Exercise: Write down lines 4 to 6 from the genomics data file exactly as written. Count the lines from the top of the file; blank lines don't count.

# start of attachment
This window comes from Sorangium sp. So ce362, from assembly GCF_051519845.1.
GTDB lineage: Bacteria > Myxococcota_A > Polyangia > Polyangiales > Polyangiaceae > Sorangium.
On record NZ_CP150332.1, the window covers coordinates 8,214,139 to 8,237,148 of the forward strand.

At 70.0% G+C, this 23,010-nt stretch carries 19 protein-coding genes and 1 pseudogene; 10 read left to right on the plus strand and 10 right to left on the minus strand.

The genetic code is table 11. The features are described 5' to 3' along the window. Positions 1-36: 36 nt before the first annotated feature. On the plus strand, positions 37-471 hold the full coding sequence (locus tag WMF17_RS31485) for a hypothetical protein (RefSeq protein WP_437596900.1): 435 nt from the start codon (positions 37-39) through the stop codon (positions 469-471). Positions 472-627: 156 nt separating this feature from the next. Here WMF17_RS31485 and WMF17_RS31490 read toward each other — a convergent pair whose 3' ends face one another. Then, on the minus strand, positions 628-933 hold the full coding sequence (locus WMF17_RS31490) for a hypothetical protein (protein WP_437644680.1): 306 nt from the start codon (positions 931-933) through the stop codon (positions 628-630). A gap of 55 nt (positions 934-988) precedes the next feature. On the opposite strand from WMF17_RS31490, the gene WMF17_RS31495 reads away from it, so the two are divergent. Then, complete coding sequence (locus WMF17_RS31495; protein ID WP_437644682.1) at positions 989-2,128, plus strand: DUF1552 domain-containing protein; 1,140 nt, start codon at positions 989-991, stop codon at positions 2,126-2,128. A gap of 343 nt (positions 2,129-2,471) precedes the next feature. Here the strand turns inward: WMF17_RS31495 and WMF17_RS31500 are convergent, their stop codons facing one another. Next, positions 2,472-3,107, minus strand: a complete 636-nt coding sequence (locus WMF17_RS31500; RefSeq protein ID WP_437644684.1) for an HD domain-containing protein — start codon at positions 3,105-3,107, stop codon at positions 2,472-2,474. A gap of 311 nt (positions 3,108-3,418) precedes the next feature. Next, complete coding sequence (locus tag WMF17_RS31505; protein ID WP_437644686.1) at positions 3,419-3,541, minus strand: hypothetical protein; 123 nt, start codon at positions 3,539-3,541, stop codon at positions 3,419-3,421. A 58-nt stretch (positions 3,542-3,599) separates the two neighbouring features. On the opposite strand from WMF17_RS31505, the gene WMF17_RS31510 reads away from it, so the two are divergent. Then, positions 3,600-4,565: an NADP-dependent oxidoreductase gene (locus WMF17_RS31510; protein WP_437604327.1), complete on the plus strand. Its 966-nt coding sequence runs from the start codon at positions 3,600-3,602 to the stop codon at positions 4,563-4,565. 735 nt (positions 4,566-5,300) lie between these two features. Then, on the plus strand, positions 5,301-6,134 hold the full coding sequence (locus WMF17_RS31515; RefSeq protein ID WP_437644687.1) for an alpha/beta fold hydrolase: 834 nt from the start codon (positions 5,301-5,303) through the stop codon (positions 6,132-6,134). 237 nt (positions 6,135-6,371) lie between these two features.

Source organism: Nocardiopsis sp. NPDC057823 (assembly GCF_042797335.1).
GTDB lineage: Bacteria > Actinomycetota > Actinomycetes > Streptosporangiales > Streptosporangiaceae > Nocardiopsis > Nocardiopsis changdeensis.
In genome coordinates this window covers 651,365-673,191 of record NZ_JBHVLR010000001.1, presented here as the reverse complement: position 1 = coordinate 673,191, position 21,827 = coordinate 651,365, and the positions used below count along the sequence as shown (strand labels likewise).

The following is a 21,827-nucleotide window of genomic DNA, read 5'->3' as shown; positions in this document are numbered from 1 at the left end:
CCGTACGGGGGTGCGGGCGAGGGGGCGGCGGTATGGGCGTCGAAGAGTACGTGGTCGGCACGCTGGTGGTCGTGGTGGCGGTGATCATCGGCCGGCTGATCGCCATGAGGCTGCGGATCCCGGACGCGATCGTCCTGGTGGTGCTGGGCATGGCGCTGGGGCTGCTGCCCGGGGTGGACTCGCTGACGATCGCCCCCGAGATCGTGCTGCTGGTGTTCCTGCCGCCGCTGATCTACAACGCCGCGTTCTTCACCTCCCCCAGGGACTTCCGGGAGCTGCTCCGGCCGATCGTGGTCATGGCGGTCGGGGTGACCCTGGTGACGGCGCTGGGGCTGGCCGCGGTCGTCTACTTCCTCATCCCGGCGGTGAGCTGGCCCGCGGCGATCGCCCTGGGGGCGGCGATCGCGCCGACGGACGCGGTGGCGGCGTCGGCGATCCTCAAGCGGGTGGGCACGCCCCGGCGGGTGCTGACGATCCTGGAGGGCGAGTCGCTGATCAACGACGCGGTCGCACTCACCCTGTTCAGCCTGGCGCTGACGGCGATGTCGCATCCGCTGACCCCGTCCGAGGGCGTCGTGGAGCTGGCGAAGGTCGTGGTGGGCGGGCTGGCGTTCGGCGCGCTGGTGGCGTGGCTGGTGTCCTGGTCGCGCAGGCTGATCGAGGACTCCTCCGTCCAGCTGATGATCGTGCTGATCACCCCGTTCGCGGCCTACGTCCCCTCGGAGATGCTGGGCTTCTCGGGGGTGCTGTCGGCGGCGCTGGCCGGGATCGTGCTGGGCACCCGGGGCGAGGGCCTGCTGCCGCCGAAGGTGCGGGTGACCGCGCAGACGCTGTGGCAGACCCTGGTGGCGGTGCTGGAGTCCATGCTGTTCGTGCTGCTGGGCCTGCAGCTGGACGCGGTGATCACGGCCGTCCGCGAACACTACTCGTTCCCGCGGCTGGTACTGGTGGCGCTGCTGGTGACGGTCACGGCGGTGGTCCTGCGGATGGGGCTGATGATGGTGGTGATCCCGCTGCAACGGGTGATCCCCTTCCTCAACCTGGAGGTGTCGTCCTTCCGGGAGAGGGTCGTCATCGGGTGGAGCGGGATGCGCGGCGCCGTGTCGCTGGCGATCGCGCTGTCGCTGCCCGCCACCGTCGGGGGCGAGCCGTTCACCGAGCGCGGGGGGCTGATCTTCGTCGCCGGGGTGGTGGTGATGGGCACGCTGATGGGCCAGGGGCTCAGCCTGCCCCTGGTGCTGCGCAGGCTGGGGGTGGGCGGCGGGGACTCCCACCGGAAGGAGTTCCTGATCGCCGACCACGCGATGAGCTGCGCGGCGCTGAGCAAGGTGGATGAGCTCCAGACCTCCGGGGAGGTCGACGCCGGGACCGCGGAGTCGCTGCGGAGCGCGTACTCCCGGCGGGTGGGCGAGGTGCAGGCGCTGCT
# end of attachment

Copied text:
At 70.0% G+C, this 23,010-nt stretch carries 19 protein-coding genes and 1 pseudogene; 10 read left to right on the plus strand and 10 right to left on the minus strand.

The genetic code is table 11. The features are described 5' to 3' along the window. Positions 1-36: 36 nt before the first annotated feature. On the plus strand, positions 37-471 hold the full coding sequence (locus tag WMF17_RS31485) for a hypothetical protein (RefSeq protein WP_437596900.1): 435 nt from the start codon (positions 37-39) through the stop codon (positions 469-471). Positions 472-627: 156 nt separating this feature from the next. Here WMF17_RS31485 and WMF17_RS31490 read toward each other — a convergent pair whose 3' ends face one another. Then, on the minus strand, positions 628-933 hold the full coding sequence (locus WMF17_RS31490) for a hypothetical protein (protein WP_437644680.1): 306 nt from the start codon (positions 931-933) through the stop codon (positions 628-630). A gap of 55 nt (positions 934-988) precedes the next feature. On the opposite strand from WMF17_RS31490, the gene WMF17_RS31495 reads away from it, so the two are divergent. Then, complete coding sequence (locus WMF17_RS31495; protein ID WP_437644682.1) at positions 989-2,128, plus strand: DUF1552 domain-containing protein; 1,140 nt, start codon at positions 989-991, stop codon at positions 2,126-2,128. A gap of 343 nt (positions 2,129-2,471) precedes the next feature. Here the strand turns inward: WMF17_RS31495 and WMF17_RS31500 are convergent, their stop codons facing one another. Next, positions 2,472-3,107, minus strand: a complete 636-nt coding sequence (locus WMF17_RS31500; RefSeq protein ID WP_437644684.1) for an HD domain-containing protein — start codon at positions 3,105-3,107, stop codon at positions 2,472-2,474. A gap of 311 nt (positions 3,108-3,418) precedes the next feature. Next, complete coding sequence (locus tag WMF17_RS31505; protein ID WP_437644686.1) at positions 3,419-3,541, minus strand: hypothetical protein; 123 nt, start codon at positions 3,539-3,541, stop codon at positions 3,419-3,421. A 58-nt stretch (positions 3,542-3,599) separates the two neighbouring features. On the opposite strand from WMF17_RS31505, the gene WMF17_RS31510 reads away from it, so the two are divergent. Then, positions 3,600-4,565: an NADP-dependent oxidoreductase gene (locus WMF17_RS31510; protein WP_437604327.1), complete on the plus strand. Its 966-nt coding sequence runs from the start codon at positions 3,600-3,602 to the stop codon at positions 4,563-4,565. 735 nt (positions 4,566-5,300) lie between these two features. Then, on the plus strand, positions 5,301-6,134 hold the full coding sequence (locus WMF17_RS31515; RefSeq protein ID WP_437644687.1) for an alpha/beta fold hydrolase: 834 nt from the start codon (positions 5,301-5,303) through the stop codon (positions 6,132-6,134). 237 nt (positions 6,135-6,371) lie between these two features.

Source organism: Nocardiopsis sp. NPDC057823 (assembly GCF_042797335.1).